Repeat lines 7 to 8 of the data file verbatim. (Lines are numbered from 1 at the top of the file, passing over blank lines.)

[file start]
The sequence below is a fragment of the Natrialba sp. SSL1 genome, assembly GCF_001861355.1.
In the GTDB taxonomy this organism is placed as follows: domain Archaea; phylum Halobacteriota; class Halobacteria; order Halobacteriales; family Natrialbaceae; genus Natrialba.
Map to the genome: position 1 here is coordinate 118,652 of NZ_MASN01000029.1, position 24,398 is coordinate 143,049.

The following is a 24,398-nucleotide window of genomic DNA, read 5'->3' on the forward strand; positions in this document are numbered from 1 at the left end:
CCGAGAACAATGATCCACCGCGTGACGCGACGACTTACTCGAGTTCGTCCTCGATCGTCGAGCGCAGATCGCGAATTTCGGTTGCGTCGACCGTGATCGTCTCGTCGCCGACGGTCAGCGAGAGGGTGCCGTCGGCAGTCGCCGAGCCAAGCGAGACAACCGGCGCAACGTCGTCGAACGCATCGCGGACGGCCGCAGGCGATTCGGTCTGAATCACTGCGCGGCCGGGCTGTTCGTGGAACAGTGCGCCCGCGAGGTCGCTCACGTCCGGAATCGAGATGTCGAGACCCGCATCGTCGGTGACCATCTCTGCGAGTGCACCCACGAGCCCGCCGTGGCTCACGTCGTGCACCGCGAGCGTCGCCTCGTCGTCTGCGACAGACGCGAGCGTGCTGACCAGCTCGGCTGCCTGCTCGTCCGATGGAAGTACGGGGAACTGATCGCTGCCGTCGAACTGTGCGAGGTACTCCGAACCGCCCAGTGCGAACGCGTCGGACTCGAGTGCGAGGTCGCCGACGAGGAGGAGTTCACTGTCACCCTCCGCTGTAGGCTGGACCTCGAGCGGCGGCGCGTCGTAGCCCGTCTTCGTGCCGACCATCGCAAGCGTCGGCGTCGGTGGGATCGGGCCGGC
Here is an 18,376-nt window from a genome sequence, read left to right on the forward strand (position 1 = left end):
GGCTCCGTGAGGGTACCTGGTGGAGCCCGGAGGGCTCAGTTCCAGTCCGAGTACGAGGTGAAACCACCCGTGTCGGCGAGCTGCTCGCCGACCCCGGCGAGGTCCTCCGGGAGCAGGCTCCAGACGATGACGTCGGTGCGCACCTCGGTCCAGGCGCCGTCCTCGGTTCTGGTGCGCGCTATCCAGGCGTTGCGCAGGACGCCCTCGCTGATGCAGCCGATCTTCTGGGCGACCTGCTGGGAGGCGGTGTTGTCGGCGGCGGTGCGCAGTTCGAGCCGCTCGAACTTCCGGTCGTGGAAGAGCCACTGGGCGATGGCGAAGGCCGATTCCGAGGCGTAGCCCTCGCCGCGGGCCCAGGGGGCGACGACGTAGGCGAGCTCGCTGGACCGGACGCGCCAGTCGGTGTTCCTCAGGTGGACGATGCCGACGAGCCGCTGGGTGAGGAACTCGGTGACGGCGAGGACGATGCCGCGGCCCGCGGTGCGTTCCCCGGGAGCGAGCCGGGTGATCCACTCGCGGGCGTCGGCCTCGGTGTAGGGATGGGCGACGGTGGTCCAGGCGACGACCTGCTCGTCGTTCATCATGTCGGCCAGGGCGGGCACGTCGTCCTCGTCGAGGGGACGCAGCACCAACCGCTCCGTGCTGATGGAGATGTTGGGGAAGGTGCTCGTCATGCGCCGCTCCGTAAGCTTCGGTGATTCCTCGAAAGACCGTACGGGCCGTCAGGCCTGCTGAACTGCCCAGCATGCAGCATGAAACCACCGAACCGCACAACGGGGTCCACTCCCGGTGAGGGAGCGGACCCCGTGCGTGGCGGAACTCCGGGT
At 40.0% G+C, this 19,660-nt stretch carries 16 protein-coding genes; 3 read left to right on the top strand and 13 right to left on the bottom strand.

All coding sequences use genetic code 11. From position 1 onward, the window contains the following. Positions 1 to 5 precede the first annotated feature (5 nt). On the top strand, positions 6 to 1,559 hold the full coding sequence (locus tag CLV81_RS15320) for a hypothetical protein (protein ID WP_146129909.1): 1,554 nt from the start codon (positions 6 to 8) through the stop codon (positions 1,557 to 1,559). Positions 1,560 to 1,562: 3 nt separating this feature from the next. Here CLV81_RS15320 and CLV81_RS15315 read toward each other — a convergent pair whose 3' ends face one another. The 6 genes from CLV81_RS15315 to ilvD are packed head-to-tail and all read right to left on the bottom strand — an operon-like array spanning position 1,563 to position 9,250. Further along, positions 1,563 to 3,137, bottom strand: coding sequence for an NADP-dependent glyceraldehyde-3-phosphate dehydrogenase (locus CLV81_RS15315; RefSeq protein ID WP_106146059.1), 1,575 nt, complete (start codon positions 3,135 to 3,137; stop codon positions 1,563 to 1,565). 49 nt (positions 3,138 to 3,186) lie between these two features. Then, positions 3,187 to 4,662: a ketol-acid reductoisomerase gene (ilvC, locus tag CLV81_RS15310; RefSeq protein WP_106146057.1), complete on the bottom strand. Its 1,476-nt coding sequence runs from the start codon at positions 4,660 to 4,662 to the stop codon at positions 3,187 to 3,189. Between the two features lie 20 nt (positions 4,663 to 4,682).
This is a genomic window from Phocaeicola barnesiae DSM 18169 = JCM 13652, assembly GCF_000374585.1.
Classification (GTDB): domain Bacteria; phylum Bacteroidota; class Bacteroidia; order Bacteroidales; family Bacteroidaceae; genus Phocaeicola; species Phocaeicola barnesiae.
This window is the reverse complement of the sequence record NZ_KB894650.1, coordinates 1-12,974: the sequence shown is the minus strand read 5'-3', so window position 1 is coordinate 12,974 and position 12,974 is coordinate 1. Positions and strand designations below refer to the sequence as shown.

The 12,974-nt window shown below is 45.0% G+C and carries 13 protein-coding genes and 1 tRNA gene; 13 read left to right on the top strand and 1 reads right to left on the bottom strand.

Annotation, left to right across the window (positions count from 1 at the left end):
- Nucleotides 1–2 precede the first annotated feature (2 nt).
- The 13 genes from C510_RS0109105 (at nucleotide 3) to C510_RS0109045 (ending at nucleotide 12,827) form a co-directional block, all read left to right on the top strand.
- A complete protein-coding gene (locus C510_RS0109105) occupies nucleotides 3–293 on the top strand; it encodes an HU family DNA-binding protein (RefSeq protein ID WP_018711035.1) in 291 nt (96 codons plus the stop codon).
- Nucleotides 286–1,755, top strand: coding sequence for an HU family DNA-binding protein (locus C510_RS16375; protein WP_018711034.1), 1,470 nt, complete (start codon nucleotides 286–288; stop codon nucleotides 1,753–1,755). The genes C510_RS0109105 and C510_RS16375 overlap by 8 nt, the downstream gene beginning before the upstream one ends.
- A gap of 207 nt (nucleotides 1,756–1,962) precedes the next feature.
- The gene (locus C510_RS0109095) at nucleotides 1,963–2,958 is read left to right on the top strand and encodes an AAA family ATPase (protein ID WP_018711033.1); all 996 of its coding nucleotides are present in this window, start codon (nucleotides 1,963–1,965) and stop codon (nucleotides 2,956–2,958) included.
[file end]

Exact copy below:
GGCTCCGTGAGGGTACCTGGTGGAGCCCGGAGGGCTCAGTTCCAGTCCGAGTACGAGGTGAAACCACCCGTGTCGGCGAGCTGCTCGCCGACCCCGGCGAGGTCCTCCGGGAGCAGGCTCCAGACGATGACGTCGGTGCGCACCTCGGTCCAGGCGCCGTCCTCGGTTCTGGTGCGCGCTATCCAGGCGTTGCGCAGGACGCCCTCGCTGATGCAGCCGATCTTCTGGGCGACCTGCTGGGAGGCGGTGTTGTCGGCGGCGGTGCGCAGTTCGAGCCGCTCGAACTTCCGGTCGTGGAAGAGCCACTGGGCGATGGCGAAGGCCGATTCCGAGGCGTAGCCCTCGCCGCGGGCCCAGGGGGCGACGACGTAGGCGAGCTCGCTGGACCGGACGCGCCAGTCGGTGTTCCTCAGGTGGACGATGCCGACGAGCCGCTGGGTGAGGAACTCGGTGACGGCGAGGACGATGCCGCGGCCCGCGGTGCGTTCCCCGGGAGCGAGCCGGGTGATCCACTCGCGGGCGTCGGCCTCGGTGTAGGGATGGGCGACGGTGGTCCAGGCGACGACCTGCTCGTCGTTCATCATGTCGGCCAGGGCGGGCACGTCGTCCTCGTCGAGGGGACGCAGCACCAACCGCTCCGTGCTGATGGAGATGTTGGGGAAGGTGCTCGTCATGCGCCGCTCCGTAAGCTTCGGTGATTCCTCGAAAGACCGTACGGGCCGTCAGGCCTGCTGAACTGCCCAGCATGCAGCATGAAACCACCGAACCGCACAACGGGGTCCACTCCCGGTGAGGGAGCGGACCCCGTGCGTGGCGGAACTCCGGGT
At 40.0% G+C, this 19,660-nt stretch carries 16 protein-coding genes; 3 read left to right on the top strand and 13 right to left on the bottom strand.